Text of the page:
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A Pastor’s Thoughts on Halloween

Updated: Oct 6, 2020

Just the other day I saw a post on social media from someone who asked the question, “Should Christians celebrate Halloween?” That question was immediately met with a snarky response that questioned if Christians should celebrate birthdays, Christmas, or New Years. The underlying logic in the response seems to be that of biblical mandate. If the Bible doesn’t prescribe it, then we don’t celebrate it. The internet expert seems to assume that the question was asked in this light and then self-righteously proved the fallacy of this thinking. For example: there is no biblical mandate to celebrate Independence Day, yet no believer is in sin when they celebrate the birth of our nation. But maybe, just maybe, this question was asked with genuine concern from a Christian who desires to obey Christ in every aspect of his life. What do I do with Halloween?

As long as I’ve been a Christian I can remember there being tension and debate within the church around Halloween. What is the Christian’s response to Halloween? Should we participate? Should we hand out tracts instead of candy? What is a biblical approach to Halloween?

I want to answer this question, but first I’m going to lay down some ground rules.

1) I will remain objective

We must deal with Halloween as it truly and objectively is and not what it means to you. That sort of subjective thinking is unhelpful and only works to cloud the issue.

2) I will remain biblical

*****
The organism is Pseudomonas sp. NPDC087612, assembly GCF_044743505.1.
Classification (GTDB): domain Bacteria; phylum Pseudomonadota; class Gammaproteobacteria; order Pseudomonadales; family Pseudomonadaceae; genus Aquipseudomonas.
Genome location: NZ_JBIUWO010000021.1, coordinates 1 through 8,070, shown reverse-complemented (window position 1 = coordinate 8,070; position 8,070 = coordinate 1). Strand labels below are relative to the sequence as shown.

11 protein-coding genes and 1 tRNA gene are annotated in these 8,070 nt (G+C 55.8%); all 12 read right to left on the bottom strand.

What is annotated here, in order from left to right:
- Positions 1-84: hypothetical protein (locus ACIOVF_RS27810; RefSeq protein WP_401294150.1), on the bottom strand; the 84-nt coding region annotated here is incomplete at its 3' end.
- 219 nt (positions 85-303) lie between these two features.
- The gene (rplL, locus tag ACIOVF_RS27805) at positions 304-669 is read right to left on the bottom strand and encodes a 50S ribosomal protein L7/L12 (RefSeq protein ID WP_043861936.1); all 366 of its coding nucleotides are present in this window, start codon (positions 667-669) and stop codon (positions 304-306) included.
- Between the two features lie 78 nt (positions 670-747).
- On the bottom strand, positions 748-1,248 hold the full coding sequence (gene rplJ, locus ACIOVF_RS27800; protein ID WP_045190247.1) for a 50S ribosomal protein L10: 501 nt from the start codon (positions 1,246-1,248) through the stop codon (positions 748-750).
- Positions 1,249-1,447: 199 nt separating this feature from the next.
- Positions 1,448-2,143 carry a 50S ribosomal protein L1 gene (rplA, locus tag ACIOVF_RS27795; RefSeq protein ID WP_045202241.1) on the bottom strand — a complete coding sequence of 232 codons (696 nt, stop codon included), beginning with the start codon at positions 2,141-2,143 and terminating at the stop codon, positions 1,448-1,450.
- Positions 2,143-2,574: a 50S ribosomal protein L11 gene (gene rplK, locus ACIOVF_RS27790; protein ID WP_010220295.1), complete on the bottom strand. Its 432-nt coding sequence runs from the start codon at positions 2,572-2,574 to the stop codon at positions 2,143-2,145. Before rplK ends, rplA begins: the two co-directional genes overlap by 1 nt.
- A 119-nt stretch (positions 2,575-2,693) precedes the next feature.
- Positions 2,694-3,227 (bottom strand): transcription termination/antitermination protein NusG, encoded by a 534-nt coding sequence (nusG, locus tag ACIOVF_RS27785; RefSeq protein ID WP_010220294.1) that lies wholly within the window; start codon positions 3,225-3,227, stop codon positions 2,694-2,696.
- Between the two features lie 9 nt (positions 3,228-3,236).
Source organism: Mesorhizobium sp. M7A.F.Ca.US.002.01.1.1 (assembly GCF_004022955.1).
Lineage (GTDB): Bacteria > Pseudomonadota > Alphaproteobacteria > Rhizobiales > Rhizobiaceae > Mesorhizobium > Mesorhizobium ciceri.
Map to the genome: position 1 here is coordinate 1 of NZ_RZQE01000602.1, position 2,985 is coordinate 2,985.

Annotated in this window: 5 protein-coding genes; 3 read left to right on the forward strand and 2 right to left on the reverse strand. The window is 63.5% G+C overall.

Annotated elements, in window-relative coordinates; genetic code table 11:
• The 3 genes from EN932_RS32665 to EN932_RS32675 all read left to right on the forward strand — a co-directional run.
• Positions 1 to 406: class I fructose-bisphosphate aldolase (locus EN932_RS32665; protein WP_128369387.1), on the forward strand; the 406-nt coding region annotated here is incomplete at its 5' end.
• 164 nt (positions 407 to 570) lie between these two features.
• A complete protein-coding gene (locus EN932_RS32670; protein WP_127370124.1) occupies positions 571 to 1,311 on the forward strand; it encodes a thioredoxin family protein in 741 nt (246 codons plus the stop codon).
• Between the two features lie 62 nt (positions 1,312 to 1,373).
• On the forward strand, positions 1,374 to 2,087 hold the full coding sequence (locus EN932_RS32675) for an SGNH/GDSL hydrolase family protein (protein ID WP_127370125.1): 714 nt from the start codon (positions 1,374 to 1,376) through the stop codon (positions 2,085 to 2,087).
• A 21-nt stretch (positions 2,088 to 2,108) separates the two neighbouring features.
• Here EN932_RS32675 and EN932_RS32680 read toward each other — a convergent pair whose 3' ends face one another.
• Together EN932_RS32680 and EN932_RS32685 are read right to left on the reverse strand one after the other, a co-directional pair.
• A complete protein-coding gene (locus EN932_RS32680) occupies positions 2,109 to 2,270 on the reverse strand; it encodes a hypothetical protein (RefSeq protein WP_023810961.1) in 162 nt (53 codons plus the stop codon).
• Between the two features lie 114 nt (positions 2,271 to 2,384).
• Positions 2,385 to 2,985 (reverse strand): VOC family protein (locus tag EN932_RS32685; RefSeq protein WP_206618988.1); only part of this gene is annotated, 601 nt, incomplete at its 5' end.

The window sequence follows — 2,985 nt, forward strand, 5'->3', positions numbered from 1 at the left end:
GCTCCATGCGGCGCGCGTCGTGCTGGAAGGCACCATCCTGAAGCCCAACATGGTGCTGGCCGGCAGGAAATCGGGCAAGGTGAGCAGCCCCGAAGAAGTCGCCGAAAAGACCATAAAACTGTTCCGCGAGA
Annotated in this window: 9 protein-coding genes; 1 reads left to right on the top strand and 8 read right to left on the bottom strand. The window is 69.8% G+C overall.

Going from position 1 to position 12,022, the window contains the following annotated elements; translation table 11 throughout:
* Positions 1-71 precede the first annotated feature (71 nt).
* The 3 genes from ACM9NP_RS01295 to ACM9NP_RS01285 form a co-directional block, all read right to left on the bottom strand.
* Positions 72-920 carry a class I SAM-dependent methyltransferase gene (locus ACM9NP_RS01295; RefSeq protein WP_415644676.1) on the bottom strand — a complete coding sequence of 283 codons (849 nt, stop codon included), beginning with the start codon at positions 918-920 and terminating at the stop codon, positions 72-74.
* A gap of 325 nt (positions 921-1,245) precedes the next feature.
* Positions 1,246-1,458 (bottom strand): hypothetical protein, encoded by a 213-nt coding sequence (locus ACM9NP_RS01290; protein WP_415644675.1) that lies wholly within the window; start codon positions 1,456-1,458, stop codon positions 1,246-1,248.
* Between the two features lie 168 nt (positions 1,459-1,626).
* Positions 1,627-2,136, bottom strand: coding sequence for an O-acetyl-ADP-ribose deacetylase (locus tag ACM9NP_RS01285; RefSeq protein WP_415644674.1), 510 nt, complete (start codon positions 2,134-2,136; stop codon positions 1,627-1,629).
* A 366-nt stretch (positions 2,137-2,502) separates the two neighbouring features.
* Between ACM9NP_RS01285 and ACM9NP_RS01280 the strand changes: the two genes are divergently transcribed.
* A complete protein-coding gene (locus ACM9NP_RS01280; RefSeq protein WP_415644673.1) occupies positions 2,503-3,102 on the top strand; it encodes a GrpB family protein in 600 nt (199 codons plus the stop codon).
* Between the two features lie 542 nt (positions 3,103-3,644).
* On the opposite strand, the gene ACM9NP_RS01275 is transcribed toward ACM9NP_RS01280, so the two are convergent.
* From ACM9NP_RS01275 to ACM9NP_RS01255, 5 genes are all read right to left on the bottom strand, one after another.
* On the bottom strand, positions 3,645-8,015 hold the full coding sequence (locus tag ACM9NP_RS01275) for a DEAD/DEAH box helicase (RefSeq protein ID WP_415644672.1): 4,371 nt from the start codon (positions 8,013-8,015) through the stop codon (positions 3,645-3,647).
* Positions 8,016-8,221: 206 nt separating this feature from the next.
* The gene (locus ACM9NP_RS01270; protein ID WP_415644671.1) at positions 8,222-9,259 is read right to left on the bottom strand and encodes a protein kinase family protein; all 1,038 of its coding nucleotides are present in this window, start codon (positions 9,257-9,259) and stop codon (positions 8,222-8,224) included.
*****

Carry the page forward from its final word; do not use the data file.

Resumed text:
I do not care one iota what the world has to say, what your “Christian” friends have to say, or what your children have to say regarding this or any matter. Let us look at what God has said and conform our thinking to His.

A brief history of Halloween

Most historians (at least those who don’t try to re-write history) trace Halloween’s origins to the ancient Celtic festival of Samhain. This festival marked the end of summer and its life giving bounty and the beginning of winter, a season associated with dark, cold, and death. It was believed by these ancient pagans that this transition time between the season of life and the season of death blurred the gap between the world of the living and the abode of the dead. On the eve of Samhain the spirits of the dead would be free to wander the land of the living causing all sorts of mischief. To appease these spirits and hopefully gain insight into the future through visions and prophecies, Celtic druids (pagan priests) would don costumes and offer sacrifices upon a bonfire with all the people looking on.

In the eighth century, the Roman church through Pope Gregory III established “All Saint’s Day” on November 1st. This corresponded with the Celtic festival of Samhain perfectly. The evening before (the night of October 31st) was named “All Hallows Eve” later turned into “Halloween.”